UN Security Council to discuss Navalny: diplomats
The meeting is scheduled to take place Wednesday after regular monthly discussions on the war in Syria. The session will be officially framed as a discussion on Navalny's poisoning last year, one diplomat said.
But the diplomat said some council members will probably bring up the current situation of Navalny, who was arrested January 17 after returning to Russia from Germany, where he had been recovering from a near fatal poisoning with a nerve toxin.
Street protesters in Russia and many countries including the United States and the European Union have demanded his release from detention.
These countries probably want to stress "what the regime does to people who oppose it," this diplomat said on condition of not being named.
"It's a matter of internal politics. That's why we do not tolerate, we will not tolerate any foreign interference into the situation," deputy Russian ambassador Dmitry Polyanskiy told a news conference this week.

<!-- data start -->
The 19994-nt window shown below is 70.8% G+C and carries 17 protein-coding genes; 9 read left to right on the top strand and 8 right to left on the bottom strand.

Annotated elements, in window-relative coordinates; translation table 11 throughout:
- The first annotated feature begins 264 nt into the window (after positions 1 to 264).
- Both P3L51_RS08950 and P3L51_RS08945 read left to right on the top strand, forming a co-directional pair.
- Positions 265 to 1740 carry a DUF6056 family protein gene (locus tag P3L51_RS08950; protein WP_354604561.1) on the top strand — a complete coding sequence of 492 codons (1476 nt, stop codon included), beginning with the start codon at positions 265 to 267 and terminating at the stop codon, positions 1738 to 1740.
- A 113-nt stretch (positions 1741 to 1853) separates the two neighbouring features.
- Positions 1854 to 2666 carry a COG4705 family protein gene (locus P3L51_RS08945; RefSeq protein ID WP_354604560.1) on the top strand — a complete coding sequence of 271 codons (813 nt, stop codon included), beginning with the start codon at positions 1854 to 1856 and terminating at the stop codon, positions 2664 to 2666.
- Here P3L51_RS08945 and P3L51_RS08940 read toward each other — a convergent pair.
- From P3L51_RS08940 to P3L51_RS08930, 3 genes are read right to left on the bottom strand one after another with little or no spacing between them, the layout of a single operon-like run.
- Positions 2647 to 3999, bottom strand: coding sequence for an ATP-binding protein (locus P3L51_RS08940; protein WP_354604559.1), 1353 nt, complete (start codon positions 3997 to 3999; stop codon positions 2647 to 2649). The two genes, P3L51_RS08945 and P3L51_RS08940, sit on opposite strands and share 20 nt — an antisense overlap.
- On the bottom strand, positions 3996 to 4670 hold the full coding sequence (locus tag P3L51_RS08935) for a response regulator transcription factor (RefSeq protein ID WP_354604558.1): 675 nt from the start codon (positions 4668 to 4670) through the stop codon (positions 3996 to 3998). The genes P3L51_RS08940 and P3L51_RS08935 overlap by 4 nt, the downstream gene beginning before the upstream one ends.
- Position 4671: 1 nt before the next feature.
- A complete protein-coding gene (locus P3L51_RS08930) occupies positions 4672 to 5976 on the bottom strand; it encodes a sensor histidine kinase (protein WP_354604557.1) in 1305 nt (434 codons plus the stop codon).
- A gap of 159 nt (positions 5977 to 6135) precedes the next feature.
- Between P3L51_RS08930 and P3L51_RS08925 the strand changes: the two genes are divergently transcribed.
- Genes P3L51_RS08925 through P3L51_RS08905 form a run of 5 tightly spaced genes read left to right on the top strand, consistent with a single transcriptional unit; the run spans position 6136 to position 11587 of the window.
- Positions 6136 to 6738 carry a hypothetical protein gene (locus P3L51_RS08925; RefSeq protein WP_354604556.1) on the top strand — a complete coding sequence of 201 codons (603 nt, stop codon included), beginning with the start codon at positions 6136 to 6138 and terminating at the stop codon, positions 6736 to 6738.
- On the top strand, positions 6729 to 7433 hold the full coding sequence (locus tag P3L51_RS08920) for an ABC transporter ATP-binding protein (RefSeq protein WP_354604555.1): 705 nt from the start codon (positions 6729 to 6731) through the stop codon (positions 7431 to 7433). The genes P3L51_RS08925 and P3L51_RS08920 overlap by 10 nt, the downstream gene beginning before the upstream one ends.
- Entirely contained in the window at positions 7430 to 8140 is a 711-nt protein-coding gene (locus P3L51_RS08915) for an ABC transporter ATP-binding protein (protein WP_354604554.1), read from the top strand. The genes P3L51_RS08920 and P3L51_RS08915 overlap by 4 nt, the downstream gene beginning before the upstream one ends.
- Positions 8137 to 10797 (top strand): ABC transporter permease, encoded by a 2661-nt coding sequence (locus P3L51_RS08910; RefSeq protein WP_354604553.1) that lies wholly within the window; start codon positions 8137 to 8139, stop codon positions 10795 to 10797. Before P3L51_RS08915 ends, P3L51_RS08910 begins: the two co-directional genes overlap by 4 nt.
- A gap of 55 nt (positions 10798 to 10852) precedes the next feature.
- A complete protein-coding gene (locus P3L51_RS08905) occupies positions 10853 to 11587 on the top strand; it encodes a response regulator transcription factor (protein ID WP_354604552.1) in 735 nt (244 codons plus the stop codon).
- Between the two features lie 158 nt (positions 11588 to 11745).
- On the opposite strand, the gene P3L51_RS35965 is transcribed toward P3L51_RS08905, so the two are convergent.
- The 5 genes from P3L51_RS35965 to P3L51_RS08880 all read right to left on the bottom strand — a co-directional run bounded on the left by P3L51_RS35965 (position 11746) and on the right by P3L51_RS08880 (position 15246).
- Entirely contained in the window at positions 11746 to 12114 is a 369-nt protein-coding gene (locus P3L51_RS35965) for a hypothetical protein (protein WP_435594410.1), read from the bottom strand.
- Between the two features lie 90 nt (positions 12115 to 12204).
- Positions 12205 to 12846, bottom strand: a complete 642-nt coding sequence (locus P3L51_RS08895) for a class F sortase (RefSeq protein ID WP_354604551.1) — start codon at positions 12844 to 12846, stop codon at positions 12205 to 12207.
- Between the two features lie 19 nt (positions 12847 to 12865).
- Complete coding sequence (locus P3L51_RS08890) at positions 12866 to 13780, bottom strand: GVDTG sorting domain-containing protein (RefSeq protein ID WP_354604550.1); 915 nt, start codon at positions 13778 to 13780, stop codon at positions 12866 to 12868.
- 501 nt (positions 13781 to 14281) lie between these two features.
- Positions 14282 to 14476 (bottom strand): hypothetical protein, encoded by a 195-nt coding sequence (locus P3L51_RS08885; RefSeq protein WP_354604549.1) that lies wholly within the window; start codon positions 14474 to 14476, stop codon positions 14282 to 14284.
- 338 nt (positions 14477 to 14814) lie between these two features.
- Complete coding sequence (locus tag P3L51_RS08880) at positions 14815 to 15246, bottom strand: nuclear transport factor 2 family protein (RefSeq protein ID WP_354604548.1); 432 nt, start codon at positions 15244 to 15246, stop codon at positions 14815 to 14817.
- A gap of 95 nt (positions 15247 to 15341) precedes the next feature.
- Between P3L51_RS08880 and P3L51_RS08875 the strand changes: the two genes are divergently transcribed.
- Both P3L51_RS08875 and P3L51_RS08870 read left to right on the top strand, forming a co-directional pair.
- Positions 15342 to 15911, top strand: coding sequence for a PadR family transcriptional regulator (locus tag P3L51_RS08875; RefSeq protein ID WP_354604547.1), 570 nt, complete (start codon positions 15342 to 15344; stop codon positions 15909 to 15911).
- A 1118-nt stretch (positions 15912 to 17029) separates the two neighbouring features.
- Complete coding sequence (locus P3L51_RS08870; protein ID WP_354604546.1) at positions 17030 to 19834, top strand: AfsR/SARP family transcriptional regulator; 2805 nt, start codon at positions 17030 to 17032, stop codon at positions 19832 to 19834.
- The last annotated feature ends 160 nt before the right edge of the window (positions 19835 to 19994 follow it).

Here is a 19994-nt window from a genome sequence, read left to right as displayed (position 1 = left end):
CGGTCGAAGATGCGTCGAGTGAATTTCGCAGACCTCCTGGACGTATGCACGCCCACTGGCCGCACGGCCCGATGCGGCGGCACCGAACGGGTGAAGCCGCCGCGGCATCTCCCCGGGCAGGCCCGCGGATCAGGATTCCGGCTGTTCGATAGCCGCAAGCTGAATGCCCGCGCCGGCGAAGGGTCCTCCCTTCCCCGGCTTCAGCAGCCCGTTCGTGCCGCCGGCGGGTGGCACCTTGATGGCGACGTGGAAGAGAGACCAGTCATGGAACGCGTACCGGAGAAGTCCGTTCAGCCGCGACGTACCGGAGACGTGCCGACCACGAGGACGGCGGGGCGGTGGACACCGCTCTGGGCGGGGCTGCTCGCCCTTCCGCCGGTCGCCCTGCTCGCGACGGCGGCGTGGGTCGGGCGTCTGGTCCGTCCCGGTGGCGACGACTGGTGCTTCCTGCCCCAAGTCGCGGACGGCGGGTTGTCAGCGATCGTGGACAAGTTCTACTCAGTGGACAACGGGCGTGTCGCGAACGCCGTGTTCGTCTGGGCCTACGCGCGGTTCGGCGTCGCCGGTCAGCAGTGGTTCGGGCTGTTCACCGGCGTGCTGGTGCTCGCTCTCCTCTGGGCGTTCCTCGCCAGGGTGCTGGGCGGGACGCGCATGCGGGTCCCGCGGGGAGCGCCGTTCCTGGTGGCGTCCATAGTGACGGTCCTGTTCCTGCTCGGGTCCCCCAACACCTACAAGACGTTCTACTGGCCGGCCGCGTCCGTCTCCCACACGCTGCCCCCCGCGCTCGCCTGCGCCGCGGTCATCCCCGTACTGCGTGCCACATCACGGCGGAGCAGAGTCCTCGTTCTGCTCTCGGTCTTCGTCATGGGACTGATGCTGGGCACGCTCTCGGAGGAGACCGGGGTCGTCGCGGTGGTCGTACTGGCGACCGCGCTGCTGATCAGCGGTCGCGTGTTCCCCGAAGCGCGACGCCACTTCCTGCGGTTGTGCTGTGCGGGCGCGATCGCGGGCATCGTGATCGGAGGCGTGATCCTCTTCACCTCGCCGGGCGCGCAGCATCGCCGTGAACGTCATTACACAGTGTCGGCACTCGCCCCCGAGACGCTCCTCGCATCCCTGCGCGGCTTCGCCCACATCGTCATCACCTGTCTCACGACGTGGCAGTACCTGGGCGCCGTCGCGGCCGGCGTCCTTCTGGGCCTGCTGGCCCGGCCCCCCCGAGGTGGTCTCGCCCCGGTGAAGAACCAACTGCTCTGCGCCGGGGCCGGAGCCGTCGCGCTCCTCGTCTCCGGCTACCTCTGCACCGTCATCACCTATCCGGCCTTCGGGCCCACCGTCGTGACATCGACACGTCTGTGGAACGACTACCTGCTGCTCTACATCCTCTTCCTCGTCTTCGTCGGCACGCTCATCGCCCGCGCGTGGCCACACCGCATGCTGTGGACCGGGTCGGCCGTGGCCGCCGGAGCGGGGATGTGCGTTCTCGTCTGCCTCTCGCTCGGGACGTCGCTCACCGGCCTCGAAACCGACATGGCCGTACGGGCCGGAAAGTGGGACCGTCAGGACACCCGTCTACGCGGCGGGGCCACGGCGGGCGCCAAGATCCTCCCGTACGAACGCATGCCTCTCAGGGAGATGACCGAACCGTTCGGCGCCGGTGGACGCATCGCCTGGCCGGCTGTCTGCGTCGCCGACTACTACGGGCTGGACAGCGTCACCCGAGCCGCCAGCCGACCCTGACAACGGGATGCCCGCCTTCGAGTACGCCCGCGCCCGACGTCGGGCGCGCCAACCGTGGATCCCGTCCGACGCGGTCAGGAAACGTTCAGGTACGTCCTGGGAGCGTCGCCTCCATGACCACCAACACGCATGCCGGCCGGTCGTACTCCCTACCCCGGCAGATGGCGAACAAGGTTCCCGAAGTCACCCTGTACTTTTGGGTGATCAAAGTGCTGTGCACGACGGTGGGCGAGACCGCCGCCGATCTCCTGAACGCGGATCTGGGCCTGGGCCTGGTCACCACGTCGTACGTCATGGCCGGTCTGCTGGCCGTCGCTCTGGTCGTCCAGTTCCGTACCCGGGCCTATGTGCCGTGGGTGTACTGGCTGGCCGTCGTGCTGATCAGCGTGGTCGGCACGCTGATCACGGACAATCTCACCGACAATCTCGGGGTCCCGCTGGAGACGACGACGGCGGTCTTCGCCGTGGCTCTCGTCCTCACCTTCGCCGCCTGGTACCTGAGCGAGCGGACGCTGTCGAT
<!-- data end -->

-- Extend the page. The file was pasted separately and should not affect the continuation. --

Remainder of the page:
Key allies of jailed Kremlin critic Alexei Navalny were placed under house arrest ahead of new rallies, as Russian authorities warned Friday that protesters could face charges of taking part in "mass unrest".
Navalny's brother Oleg and the coordinator of Navalny's Moscow office, Oleg Stepanov, were placed under house arrest until March 23 after the opposition politician urged Russians to stage fresh nationwide rallies against President Vladimir Putin's 20-year rule on Sunday.
Prominent activist Lyubov Sobol's lawyer said the freedom of the 33-year-old -- who has a small child -- could also be restricted.
The pressure on Navalny's family and associates grew after tens of thousands of Russians rallied last weekend in support of Putin's most vocal domestic critic, who survived a near-fatal poisoning with a nerve agent.
More than 4,000 protesters were detained across the country and authorities launched a number of criminal probes in the aftermath of the demonstrations.
Several Navalny associates, including Sobol, were detained following police raids on their apartments and offices this week. They are accused of violating restrictions related to the coronavirus pandemic by calling for people to join protests.
Moscow lifted a raft of coronavirus restrictions earlier this week, allowing bars and restaurants to work all night and offices to be fully staffed, citing a steep decline in infections.
However, city officials refrained from lifting a ban on mass gatherings.
The Investigative Committee, which probes major crimes, also announced Friday that Leonid Volkov, the head of Navalny's regional network based in the Lithuanian capital Vilnius, was wanted on charges of calling minors to join unauthorised rallies.